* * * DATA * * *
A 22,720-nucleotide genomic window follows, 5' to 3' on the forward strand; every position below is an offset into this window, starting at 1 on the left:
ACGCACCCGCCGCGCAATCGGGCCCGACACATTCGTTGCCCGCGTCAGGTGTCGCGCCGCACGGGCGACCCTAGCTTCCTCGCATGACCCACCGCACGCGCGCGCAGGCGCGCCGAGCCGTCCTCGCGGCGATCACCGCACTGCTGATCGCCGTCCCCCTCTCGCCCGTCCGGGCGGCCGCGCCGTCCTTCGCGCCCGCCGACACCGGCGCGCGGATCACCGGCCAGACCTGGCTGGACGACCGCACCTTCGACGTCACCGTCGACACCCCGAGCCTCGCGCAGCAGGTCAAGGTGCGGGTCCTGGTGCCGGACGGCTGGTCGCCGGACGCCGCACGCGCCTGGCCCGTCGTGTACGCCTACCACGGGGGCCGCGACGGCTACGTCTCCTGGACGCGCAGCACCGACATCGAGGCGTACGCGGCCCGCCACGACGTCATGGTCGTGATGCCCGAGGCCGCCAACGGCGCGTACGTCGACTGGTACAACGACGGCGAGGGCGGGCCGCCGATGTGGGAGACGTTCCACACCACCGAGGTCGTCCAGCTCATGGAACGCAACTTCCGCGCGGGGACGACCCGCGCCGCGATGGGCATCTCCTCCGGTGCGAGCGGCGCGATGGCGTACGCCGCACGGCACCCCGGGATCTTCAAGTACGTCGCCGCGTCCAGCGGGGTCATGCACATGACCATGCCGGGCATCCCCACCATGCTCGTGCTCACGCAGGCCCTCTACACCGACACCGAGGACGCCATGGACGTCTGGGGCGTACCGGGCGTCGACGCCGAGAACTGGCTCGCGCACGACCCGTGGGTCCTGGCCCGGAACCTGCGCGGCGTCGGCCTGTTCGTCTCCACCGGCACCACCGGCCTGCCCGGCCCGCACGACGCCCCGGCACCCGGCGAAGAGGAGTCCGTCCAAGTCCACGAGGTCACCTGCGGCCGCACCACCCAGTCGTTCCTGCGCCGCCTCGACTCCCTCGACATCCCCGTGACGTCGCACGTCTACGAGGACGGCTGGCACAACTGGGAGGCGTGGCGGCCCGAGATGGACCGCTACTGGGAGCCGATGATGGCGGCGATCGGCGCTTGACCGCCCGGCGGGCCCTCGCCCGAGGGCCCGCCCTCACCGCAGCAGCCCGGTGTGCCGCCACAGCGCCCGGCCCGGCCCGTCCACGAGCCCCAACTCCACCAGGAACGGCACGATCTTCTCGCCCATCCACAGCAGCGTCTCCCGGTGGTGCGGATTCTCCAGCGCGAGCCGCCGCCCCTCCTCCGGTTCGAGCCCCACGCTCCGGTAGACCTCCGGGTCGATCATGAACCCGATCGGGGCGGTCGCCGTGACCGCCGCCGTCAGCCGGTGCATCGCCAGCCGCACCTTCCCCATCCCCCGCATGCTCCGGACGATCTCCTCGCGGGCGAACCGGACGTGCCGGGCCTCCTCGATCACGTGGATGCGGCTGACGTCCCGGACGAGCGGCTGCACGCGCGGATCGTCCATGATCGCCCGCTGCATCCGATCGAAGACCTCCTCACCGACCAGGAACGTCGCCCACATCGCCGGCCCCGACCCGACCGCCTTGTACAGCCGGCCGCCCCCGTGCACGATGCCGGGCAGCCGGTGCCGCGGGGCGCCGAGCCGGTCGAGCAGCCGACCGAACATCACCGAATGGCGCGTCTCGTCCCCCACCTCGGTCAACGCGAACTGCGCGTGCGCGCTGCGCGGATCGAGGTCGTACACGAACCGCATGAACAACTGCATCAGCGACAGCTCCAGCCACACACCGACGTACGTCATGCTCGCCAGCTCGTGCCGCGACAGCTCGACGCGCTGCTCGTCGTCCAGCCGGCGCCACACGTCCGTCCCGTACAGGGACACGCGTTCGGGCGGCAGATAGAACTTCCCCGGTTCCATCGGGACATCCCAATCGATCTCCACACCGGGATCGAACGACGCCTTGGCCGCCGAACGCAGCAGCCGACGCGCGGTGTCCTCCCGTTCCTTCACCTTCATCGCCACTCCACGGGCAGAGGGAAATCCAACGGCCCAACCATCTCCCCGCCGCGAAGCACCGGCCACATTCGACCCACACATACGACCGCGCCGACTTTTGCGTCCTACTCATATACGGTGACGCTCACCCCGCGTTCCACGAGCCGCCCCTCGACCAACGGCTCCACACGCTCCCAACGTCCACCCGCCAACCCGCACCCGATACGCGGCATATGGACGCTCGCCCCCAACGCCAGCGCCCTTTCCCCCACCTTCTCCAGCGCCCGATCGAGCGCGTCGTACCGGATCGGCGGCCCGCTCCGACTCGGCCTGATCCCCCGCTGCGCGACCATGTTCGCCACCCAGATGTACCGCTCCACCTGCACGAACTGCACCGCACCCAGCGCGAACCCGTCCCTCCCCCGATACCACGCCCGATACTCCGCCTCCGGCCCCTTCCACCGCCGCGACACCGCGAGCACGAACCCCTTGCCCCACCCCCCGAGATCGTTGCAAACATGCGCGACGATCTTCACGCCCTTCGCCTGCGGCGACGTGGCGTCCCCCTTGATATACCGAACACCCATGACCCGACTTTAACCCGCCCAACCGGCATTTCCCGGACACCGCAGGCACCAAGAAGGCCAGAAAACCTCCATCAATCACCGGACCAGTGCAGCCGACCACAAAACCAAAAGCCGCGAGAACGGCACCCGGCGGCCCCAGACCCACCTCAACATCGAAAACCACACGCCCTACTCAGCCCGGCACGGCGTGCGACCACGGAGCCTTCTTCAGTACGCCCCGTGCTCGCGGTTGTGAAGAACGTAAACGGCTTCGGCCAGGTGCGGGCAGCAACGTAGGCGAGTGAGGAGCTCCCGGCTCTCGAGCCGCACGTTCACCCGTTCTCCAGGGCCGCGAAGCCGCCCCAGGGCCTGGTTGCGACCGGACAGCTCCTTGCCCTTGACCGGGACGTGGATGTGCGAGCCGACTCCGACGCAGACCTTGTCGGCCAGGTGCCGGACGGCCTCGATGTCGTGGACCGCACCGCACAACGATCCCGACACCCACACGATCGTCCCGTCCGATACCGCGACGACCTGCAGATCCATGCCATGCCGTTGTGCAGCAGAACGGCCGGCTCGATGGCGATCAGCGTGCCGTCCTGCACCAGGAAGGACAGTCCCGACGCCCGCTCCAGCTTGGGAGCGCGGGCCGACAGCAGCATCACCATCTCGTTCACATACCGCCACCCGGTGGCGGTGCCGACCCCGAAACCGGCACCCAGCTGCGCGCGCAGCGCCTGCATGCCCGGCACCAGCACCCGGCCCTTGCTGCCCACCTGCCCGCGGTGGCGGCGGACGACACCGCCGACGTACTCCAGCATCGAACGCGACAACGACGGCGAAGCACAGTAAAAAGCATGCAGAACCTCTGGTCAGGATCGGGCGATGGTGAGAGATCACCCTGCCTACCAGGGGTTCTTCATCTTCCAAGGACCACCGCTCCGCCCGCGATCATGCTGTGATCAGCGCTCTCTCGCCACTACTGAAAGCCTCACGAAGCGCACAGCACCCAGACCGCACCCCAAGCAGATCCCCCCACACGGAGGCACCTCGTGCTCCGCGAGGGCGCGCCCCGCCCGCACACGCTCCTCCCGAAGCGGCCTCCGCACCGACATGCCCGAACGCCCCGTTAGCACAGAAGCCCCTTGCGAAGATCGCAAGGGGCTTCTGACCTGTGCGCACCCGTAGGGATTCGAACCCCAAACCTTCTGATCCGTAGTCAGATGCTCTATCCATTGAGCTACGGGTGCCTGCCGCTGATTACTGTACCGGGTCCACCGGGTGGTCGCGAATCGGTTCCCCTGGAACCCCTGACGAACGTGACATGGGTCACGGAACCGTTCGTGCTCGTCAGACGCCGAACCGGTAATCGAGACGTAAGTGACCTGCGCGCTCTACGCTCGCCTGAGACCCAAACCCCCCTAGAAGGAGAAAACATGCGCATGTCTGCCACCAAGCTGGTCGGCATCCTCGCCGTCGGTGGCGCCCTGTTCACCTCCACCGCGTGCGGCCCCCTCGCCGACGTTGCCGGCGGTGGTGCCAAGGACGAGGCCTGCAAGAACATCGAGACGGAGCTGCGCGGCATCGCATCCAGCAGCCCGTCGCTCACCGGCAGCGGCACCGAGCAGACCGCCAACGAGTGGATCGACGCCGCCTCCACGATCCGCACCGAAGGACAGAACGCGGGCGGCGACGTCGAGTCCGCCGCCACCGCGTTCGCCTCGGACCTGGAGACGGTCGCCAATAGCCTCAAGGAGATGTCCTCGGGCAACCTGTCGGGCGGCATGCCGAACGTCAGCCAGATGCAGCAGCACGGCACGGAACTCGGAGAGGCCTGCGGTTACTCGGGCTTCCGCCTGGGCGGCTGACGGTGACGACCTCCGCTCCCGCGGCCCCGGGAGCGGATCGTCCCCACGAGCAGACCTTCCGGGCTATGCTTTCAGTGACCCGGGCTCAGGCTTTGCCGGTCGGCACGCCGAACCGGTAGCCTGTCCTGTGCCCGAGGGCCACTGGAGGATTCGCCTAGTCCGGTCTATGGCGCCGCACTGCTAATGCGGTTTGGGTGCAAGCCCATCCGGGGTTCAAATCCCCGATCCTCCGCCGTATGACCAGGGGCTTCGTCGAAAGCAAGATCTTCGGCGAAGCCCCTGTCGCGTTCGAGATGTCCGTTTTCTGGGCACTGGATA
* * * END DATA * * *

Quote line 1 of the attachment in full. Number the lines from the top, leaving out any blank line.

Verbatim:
A 22,720-nucleotide genomic window follows, 5' to 3' on the forward strand; every position below is an offset into this window, starting at 1 on the left: